FIG. 5 showing a prospective view of a multi-layer insulation member having stepped outer edges. In this case, two plane-parallel carbon felt layers 13, 14 are separated by a thin, sheet-like shaped carbon member 16 and are covered on their top side as well as on their underside by like, dimensionally stable shaped carbon members 15 and 17 in a manner such that said shaped members at the left side project beyond the edges of the felt layers by a distance corresponding to the width of the uncovered felt layer surfaces 18, 19 on the right side of the composite member. The material layers or plies 13, 14, 15, 16, 17 that are adhesively joined together in this way form a groove and tongue member, which can be assembled with members of like kind by means of putting them together to form larger surface area structures, without this requiring any particular elements of connection.

The embodiment of a carbon composite member shown in FIG. 6 illustrates a plan view of a hollow member assembled of four plate-shaped composite members 20 to form a rectangular tube, the inner cavity of which hollow member is designated by 22. The sheet-like carbon members 25 covering the felt layer 21 on either side produced on one side at 23 on the exterior of each composite member 20 so as to thereby cover the front end of the composite member arranged to follow at right angles, while a partial surface on the inner side of each composite member, as shown at 24, is not covered by the sheet-like carbon member, the width of which partial surface corresponds to the front end of the further composite member that is contiguous at right angles. In this manner, a rectangular tube results, whose exterior and interior sides are entirely covered by the sheet-like carbon members, so that no heat bridges form at the four junctions of the four composite members.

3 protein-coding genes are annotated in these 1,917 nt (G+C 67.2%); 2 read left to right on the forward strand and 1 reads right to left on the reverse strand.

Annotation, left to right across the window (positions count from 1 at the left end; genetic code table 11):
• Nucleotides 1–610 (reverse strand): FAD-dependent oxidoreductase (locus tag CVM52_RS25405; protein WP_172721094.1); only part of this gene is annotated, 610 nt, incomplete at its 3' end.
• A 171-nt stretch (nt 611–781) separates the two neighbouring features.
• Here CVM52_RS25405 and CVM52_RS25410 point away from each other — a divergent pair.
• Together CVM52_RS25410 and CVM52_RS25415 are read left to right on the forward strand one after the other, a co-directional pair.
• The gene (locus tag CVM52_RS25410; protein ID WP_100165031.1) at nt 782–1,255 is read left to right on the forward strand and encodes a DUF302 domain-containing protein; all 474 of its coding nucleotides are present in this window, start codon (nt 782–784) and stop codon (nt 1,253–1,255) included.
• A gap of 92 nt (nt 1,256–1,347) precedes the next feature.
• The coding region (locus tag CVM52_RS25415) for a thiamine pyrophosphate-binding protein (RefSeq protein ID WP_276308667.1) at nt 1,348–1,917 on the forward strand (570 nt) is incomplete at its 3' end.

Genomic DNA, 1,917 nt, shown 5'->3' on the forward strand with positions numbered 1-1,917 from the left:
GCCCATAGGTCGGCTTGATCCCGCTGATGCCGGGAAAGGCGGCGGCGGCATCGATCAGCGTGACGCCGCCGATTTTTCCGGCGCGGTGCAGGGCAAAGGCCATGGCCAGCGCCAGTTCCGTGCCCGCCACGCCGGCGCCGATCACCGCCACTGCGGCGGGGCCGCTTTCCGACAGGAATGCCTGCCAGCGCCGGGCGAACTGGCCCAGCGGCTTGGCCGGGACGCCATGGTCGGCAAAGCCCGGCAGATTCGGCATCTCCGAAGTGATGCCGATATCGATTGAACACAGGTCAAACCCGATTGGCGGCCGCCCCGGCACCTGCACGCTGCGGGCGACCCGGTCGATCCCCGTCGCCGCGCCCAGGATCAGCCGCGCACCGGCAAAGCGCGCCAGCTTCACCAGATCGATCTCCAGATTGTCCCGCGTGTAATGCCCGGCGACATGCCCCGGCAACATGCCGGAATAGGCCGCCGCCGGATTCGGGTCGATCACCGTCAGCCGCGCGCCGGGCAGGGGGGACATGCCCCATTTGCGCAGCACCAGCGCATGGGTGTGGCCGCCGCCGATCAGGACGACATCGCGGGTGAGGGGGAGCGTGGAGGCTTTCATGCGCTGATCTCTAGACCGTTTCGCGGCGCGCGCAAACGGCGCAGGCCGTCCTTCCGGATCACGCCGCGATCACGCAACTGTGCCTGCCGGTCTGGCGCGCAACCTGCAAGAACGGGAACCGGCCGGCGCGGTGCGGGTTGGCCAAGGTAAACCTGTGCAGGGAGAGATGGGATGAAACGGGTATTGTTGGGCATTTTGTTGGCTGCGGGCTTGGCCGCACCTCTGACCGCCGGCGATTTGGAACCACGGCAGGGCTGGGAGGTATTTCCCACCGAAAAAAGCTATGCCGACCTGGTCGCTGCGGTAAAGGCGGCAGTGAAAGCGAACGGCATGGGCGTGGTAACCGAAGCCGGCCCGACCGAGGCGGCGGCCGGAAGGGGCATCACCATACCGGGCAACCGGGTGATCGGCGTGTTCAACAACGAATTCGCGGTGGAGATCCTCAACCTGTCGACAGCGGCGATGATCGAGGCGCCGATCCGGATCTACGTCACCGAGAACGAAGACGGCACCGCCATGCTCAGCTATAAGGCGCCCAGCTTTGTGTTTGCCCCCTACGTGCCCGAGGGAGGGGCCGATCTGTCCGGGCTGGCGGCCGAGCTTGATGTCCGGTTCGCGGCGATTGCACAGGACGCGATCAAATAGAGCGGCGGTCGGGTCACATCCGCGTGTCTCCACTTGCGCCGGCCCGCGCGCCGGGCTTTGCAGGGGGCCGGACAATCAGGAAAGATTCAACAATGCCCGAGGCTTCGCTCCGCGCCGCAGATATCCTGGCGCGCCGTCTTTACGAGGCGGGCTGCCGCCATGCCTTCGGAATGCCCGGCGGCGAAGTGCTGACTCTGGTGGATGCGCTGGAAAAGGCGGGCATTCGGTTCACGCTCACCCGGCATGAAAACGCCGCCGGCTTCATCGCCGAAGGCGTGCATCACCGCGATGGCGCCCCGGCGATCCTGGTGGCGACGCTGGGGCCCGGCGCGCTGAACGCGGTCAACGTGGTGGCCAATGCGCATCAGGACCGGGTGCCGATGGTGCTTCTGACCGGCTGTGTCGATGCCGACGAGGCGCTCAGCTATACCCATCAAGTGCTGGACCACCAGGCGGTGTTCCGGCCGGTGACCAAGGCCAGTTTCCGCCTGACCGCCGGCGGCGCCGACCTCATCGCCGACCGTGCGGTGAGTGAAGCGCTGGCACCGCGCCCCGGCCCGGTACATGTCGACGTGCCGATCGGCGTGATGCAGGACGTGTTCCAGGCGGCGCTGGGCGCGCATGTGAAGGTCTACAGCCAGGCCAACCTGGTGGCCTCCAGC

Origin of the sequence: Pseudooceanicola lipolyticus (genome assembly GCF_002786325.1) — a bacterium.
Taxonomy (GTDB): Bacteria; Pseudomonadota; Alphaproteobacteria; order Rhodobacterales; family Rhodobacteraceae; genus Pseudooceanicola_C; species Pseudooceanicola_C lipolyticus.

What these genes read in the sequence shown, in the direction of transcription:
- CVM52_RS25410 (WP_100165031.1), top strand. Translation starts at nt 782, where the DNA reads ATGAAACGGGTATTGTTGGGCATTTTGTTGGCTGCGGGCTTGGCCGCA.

Patent Citations
Cited PatentFiling datePublication dateApplicantTitle
US4234650 *May 25, 1978Nov 18, 1980Franz SchieberLaminar carbon member and a method of manufacturing it